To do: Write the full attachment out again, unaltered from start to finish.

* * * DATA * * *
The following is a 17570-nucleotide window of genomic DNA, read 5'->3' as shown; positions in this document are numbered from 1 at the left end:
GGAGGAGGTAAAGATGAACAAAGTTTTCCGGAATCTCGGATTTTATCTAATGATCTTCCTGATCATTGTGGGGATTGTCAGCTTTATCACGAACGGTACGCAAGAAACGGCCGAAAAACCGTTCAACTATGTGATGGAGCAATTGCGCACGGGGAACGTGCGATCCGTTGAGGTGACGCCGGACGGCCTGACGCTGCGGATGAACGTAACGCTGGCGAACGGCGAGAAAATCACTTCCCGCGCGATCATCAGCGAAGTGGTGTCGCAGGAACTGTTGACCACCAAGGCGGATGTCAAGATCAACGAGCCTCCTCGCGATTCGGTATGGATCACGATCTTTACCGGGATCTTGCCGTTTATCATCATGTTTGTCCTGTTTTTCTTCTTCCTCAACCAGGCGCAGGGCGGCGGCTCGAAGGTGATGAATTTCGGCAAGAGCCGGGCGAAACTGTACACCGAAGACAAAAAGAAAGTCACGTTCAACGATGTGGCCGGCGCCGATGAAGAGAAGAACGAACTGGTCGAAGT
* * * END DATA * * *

The following is a 17570-nucleotide window of genomic DNA, read 5'->3' as shown; positions in this document are numbered from 1 at the left end:
GGAGGAGGTAAAGATGAACAAAGTTTTCCGGAATCTCGGATTTTATCTAATGATCTTCCTGATCATTGTGGGGATTGTCAGCTTTATCACGAACGGTACGCAAGAAACGGCCGAAAAACCGTTCAACTATGTGATGGAGCAATTGCGCACGGGGAACGTGCGATCCGTTGAGGTGACGCCGGACGGCCTGACGCTGCGGATGAACGTAACGCTGGCGAACGGCGAGAAAATCACTTCCCGCGCGATCATCAGCGAAGTGGTGTCGCAGGAACTGTTGACCACCAAGGCGGATGTCAAGATCAACGAGCCTCCTCGCGATTCGGTATGGATCACGATCTTTACCGGGATCTTGCCGTTTATCATCATGTTTGTCCTGTTTTTCTTCTTCCTCAACCAGGCGCAGGGCGGCGGCTCGAAGGTGATGAATTTCGGCAAGAGCCGGGCGAAACTGTACACCGAAGACAAAAAGAAAGTCACGTTCAACGATGTGGCCGGCGCCGATGAAGAGAAGAACGAACTGGTCGAAGT